Damascenes Flock to Amara Market for Bargains as Consumer Prices Soar

The small marketplace near the capital's Old City provides Syrians with a range of essentials at low prices as an increasing number of residents face economic hardship

Amara Market, a small and popular marketplace near the Old City of Damascus, where almost everything ingredient can be found, differs from most of the capital’s markets in its low prices where working and middle class people can afford to shop.

The market is home to a broad range of produce, from parsley to pickled olives and tomato paste, cured eggplant, dates, tea, and other kinds of food. On the side roads are shops for second-hand clothes, where people can buy clothes for 50 Syrian pounds (20 cents in USD) a piece.

Amara is one of the oldest markets in Damascus, connected to Thawra St, busy with job seekers and beggars displaced from their houses, villages and cities.

Sometimes, stalls will sell only a single product. Farmers from Kafer Soosah come by bicycle to sell their farm produce, offering vegetables at low prices to guarantee a sale.

In Bab Srijah, a bunch of parsley is sold for 25 Syrian pounds in cold weather, and 15 in normal weather, but in Amara market, it’s possible to find two or three bunches for only 25 Syrian pounds.

Regarding preserved food, many stalls sell different types and qualities of pickled olives at prices ranging between 200-350 Syrian pounds.

Market-goers can find women selling homemade products, like tomato paste, cheese, dried figs and apricots, raisins, because men cannot afford to risk arrest by wondering through the market.

The cows and sheep that produce the market’s dairy are known to eat from irrigated fields with access to relatively clean water from natural sources.

Syrians usually prefer raw cheese to processed cheese, adulterated with added starch and other chemicals. The price of a kilogram of original cheese does not exceed 500 Syrian pounds in the Amara and Baramkeh markets, but can reach to 800 Syrian pounds for the processed kind.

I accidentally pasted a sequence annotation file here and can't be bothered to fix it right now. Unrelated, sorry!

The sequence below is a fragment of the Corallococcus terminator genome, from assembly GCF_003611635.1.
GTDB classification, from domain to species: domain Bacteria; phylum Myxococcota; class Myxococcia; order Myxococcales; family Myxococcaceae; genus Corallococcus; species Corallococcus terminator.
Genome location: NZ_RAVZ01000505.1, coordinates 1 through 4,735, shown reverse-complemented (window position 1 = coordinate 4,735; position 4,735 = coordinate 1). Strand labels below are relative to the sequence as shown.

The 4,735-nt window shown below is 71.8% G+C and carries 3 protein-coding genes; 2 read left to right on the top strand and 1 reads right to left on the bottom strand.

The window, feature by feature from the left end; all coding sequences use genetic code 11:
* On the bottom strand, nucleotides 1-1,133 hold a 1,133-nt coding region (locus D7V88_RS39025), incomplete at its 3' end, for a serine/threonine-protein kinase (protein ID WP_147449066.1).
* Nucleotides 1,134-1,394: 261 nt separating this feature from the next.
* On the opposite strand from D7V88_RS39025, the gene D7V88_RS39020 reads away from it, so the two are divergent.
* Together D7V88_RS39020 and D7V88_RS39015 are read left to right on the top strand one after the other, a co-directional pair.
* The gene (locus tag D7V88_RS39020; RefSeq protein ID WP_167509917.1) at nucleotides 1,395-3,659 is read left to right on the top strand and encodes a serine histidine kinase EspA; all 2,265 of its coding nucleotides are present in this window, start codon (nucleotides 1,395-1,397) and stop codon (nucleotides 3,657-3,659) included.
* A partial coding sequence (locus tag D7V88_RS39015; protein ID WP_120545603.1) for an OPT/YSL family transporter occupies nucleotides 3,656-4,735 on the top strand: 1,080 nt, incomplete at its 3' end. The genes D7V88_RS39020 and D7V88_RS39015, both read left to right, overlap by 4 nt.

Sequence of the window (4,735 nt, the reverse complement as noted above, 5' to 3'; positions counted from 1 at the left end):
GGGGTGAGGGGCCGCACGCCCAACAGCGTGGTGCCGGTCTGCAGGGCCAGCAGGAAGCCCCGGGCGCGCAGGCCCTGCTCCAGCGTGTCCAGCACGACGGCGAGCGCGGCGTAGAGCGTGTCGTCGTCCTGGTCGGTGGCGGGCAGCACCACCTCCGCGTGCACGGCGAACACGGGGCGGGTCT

Escaping the municipality’s workers is another difficulty facing small traders, as a minor offence could result in their dismissal and the seizure of their stalls, sometimes losing their products in the process.

The city of Damascus is a huge market for different kinds of products to suit different levels of income. Shaalan and Salhiyah markets remain busy with their affluent customers, who come in luxury cars to buy their readymade food, while the Bab Srijah Market offers its goods to middle-class customers. The Thawra St Market and the Thieves Market meanwhile are a refuge for the poor and homeless, where they can find food and other necessities on a tiny budget.

The effects of Damascus’s income gap is worsened by a group of greedy traders, who invest in the tragedy of the country for the benefit of their own wealth, as they remain protected by a regime eager to keep people poor in order to force residents to choose between their security and hunger.

This article was edited by The Syrian Observer. Responsibility for the information and views set out in this article lies entirely with the author.


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